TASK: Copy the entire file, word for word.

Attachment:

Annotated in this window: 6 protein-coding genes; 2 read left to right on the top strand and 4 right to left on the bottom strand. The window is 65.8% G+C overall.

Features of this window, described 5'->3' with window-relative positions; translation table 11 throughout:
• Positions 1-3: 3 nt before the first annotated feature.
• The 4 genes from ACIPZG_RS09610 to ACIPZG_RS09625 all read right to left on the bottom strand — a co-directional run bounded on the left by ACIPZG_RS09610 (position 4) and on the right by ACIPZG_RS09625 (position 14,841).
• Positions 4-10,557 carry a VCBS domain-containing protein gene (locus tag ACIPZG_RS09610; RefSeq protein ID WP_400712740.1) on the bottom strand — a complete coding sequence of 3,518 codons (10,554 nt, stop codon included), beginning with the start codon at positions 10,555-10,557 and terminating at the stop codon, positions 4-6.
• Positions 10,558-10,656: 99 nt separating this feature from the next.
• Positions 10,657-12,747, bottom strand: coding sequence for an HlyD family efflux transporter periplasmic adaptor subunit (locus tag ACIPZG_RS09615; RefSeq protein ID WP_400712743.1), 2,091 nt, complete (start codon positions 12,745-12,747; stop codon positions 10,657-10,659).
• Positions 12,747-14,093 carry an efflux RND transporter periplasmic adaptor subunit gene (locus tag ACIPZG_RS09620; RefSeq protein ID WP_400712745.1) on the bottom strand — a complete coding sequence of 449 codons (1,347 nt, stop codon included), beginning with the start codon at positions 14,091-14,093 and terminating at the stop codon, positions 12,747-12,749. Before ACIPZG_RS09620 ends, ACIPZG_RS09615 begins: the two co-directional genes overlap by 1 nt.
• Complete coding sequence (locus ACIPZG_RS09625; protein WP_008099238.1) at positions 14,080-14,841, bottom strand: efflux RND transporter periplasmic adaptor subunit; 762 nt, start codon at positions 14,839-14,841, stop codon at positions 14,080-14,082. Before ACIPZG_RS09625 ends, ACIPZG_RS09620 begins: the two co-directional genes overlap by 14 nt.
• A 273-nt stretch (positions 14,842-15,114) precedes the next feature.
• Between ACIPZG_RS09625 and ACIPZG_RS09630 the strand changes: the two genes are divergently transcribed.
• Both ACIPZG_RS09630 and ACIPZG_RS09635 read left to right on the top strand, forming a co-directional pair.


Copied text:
Annotated in this window: 6 protein-coding genes; 2 read left to right on the top strand and 4 right to left on the bottom strand. The window is 65.8% G+C overall.

Features of this window, described 5'->3' with window-relative positions; translation table 11 throughout:
• Positions 1-3: 3 nt before the first annotated feature.
• The 4 genes from ACIPZG_RS09610 to ACIPZG_RS09625 all read right to left on the bottom strand — a co-directional run bounded on the left by ACIPZG_RS09610 (position 4) and on the right by ACIPZG_RS09625 (position 14,841).
• Positions 4-10,557 carry a VCBS domain-containing protein gene (locus tag ACIPZG_RS09610; RefSeq protein ID WP_400712740.1) on the bottom strand — a complete coding sequence of 3,518 codons (10,554 nt, stop codon included), beginning with the start codon at positions 10,555-10,557 and terminating at the stop codon, positions 4-6.
• Positions 10,558-10,656: 99 nt separating this feature from the next.
• Positions 10,657-12,747, bottom strand: coding sequence for an HlyD family efflux transporter periplasmic adaptor subunit (locus tag ACIPZG_RS09615; RefSeq protein ID WP_400712743.1), 2,091 nt, complete (start codon positions 12,745-12,747; stop codon positions 10,657-10,659).
• Positions 12,747-14,093 carry an efflux RND transporter periplasmic adaptor subunit gene (locus tag ACIPZG_RS09620; RefSeq protein ID WP_400712745.1) on the bottom strand — a complete coding sequence of 449 codons (1,347 nt, stop codon included), beginning with the start codon at positions 14,091-14,093 and terminating at the stop codon, positions 12,747-12,749. Before ACIPZG_RS09620 ends, ACIPZG_RS09615 begins: the two co-directional genes overlap by 1 nt.
• Complete coding sequence (locus ACIPZG_RS09625; protein WP_008099238.1) at positions 14,080-14,841, bottom strand: efflux RND transporter periplasmic adaptor subunit; 762 nt, start codon at positions 14,839-14,841, stop codon at positions 14,080-14,082. Before ACIPZG_RS09625 ends, ACIPZG_RS09620 begins: the two co-directional genes overlap by 14 nt.
• A 273-nt stretch (positions 14,842-15,114) precedes the next feature.
• Between ACIPZG_RS09625 and ACIPZG_RS09630 the strand changes: the two genes are divergently transcribed.
• Both ACIPZG_RS09630 and ACIPZG_RS09635 read left to right on the top strand, forming a co-directional pair.